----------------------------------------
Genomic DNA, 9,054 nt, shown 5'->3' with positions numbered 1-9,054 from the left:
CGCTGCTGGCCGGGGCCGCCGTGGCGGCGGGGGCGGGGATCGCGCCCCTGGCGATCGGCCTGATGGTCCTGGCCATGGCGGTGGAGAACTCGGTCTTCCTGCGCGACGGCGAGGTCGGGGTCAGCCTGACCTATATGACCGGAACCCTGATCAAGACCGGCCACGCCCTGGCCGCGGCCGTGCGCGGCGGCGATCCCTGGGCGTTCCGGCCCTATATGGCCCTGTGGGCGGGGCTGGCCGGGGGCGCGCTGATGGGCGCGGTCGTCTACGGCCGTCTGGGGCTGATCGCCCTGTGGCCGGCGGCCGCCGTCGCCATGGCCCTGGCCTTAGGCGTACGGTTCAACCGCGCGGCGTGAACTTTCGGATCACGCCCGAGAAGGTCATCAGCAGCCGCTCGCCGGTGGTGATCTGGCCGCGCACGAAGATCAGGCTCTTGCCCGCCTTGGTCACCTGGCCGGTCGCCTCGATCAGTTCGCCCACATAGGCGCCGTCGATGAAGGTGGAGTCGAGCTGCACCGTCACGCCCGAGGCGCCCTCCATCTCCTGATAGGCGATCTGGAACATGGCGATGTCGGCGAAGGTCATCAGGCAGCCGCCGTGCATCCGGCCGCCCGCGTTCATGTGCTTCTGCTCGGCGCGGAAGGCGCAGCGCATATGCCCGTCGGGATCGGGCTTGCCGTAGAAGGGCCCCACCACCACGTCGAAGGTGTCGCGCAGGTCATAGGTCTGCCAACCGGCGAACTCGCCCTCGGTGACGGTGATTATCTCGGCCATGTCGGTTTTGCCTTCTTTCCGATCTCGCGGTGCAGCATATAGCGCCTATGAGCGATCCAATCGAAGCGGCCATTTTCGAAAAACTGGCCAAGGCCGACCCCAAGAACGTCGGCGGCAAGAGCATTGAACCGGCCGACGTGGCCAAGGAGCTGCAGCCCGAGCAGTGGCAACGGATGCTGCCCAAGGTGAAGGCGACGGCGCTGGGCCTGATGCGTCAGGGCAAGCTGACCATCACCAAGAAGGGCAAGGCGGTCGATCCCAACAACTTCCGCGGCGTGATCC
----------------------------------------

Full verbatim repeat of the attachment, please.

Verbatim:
Genomic DNA, 9,054 nt, shown 5'->3' with positions numbered 1-9,054 from the left:
CGCTGCTGGCCGGGGCCGCCGTGGCGGCGGGGGCGGGGATCGCGCCCCTGGCGATCGGCCTGATGGTCCTGGCCATGGCGGTGGAGAACTCGGTCTTCCTGCGCGACGGCGAGGTCGGGGTCAGCCTGACCTATATGACCGGAACCCTGATCAAGACCGGCCACGCCCTGGCCGCGGCCGTGCGCGGCGGCGATCCCTGGGCGTTCCGGCCCTATATGGCCCTGTGGGCGGGGCTGGCCGGGGGCGCGCTGATGGGCGCGGTCGTCTACGGCCGTCTGGGGCTGATCGCCCTGTGGCCGGCGGCCGCCGTCGCCATGGCCCTGGCCTTAGGCGTACGGTTCAACCGCGCGGCGTGAACTTTCGGATCACGCCCGAGAAGGTCATCAGCAGCCGCTCGCCGGTGGTGATCTGGCCGCGCACGAAGATCAGGCTCTTGCCCGCCTTGGTCACCTGGCCGGTCGCCTCGATCAGTTCGCCCACATAGGCGCCGTCGATGAAGGTGGAGTCGAGCTGCACCGTCACGCCCGAGGCGCCCTCCATCTCCTGATAGGCGATCTGGAACATGGCGATGTCGGCGAAGGTCATCAGGCAGCCGCCGTGCATCCGGCCGCCCGCGTTCATGTGCTTCTGCTCGGCGCGGAAGGCGCAGCGCATATGCCCGTCGGGATCGGGCTTGCCGTAGAAGGGCCCCACCACCACGTCGAAGGTGTCGCGCAGGTCATAGGTCTGCCAACCGGCGAACTCGCCCTCGGTGACGGTGATTATCTCGGCCATGTCGGTTTTGCCTTCTTTCCGATCTCGCGGTGCAGCATATAGCGCCTATGAGCGATCCAATCGAAGCGGCCATTTTCGAAAAACTGGCCAAGGCCGACCCCAAGAACGTCGGCGGCAAGAGCATTGAACCGGCCGACGTGGCCAAGGAGCTGCAGCCCGAGCAGTGGCAACGGATGCTGCCCAAGGTGAAGGCGACGGCGCTGGGCCTGATGCGTCAGGGCAAGCTGACCATCACCAAGAAGGGCAAGGCGGTCGATCCCAACAACTTCCGCGGCGTGATCC